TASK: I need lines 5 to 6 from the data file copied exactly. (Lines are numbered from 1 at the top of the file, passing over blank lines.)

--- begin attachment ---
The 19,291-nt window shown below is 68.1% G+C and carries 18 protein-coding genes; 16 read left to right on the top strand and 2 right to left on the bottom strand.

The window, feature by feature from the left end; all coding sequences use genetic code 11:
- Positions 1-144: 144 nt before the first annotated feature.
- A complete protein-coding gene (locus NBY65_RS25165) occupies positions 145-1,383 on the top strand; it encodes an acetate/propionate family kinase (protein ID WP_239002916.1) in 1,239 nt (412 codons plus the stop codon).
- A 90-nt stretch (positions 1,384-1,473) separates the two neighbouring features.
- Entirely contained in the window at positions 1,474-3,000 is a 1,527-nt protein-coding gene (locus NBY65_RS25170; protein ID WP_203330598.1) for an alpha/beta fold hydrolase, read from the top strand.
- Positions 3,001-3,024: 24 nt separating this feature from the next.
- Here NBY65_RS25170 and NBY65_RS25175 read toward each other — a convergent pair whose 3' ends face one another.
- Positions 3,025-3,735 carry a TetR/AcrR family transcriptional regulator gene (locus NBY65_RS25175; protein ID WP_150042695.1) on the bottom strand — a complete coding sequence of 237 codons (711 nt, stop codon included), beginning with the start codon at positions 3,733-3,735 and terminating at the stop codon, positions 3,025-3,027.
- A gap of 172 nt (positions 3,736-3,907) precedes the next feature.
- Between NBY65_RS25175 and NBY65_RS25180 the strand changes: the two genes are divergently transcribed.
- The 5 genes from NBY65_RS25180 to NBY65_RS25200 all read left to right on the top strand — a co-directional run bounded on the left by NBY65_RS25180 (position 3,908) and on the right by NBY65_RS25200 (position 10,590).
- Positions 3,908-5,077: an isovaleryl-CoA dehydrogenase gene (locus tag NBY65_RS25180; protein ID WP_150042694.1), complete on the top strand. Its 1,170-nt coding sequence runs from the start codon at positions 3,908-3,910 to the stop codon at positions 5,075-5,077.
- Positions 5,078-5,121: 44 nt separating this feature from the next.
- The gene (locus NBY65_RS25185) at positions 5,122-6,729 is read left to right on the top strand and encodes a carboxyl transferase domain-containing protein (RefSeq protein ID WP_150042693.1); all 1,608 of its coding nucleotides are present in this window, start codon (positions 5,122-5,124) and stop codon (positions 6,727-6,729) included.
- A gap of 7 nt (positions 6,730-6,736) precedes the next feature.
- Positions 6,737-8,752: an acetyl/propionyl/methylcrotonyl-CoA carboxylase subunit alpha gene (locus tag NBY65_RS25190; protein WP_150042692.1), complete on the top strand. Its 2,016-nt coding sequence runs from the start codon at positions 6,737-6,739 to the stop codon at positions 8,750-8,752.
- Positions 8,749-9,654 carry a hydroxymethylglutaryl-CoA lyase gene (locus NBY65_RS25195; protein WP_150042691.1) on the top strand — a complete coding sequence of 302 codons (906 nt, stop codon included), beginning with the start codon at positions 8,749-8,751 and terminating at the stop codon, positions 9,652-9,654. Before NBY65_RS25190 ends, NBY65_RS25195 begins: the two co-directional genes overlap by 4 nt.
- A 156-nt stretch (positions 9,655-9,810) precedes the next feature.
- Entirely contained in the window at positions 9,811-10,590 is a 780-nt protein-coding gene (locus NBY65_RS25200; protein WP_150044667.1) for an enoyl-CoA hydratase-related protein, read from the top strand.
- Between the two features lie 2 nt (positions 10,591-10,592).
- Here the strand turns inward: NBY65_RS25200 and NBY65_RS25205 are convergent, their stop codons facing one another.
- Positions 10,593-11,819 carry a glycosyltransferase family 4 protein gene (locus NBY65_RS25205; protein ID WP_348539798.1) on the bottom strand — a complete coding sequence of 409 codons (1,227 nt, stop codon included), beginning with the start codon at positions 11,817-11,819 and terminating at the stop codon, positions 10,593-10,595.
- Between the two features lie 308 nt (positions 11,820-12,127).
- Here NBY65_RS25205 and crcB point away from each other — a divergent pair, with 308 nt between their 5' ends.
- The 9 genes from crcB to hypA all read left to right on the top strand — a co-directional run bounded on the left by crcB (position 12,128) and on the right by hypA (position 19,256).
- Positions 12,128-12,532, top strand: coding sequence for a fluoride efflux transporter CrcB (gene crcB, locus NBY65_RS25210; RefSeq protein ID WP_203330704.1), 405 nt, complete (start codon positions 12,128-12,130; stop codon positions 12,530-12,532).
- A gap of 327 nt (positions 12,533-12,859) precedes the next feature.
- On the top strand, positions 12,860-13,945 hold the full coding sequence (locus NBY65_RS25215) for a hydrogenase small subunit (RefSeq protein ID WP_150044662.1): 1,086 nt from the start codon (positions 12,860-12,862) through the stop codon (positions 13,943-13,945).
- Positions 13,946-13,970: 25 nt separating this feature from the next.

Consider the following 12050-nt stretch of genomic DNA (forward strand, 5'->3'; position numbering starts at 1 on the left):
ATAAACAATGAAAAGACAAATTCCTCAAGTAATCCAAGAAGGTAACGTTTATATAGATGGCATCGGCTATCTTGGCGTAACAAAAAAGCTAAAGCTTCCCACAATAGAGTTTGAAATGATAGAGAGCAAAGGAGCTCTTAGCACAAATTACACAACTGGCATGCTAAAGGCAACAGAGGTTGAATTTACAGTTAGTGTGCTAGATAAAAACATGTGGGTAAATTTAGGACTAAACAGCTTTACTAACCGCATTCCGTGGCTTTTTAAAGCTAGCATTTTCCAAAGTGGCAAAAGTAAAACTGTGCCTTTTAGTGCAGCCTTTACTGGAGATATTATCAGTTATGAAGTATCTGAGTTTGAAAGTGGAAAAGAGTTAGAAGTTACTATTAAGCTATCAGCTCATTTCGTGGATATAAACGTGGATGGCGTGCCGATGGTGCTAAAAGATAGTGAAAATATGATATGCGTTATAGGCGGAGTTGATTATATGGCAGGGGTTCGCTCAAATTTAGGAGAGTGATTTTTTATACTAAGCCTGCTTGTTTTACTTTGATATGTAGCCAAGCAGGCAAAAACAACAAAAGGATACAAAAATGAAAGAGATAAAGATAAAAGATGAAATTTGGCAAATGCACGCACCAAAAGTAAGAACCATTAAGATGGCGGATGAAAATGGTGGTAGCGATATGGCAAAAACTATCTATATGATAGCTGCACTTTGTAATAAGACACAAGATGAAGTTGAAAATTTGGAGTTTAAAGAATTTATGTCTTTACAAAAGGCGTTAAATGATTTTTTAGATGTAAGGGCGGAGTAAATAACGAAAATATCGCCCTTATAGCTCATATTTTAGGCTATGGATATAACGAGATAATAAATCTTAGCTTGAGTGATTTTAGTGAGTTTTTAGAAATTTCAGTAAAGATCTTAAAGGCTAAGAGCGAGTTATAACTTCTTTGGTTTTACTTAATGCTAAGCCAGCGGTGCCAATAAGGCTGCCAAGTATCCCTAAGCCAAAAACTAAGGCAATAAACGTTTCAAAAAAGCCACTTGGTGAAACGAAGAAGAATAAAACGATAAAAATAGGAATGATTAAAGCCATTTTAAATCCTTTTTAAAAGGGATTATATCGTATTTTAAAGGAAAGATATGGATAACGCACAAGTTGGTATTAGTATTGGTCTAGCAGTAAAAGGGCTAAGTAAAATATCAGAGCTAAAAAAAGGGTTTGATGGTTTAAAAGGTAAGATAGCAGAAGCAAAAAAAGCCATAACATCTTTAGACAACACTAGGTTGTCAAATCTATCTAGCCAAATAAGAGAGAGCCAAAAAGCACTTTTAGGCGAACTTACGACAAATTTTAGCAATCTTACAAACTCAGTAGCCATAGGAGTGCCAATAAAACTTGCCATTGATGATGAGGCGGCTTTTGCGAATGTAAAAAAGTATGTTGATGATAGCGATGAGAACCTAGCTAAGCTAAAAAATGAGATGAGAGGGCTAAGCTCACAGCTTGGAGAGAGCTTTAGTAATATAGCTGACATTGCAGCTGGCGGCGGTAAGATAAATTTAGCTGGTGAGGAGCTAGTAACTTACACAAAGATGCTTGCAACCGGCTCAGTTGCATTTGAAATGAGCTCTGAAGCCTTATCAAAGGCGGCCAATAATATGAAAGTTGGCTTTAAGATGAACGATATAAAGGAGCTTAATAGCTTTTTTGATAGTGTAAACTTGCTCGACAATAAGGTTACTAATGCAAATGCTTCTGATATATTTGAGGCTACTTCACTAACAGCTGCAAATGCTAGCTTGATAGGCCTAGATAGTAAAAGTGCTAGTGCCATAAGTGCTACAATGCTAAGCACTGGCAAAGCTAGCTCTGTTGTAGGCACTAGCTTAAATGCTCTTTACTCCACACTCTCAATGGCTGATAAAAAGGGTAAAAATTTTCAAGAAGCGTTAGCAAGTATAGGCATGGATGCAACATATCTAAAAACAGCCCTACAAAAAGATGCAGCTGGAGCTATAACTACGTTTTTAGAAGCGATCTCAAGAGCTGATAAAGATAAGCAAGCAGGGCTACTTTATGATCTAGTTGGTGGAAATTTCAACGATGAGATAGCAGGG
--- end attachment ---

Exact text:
- A 90-nt stretch (positions 1,384-1,473) separates the two neighbouring features.
- Entirely contained in the window at positions 1,474-3,000 is a 1,527-nt protein-coding gene (locus NBY65_RS25170; protein ID WP_203330598.1) for an alpha/beta fold hydrolase, read from the top strand.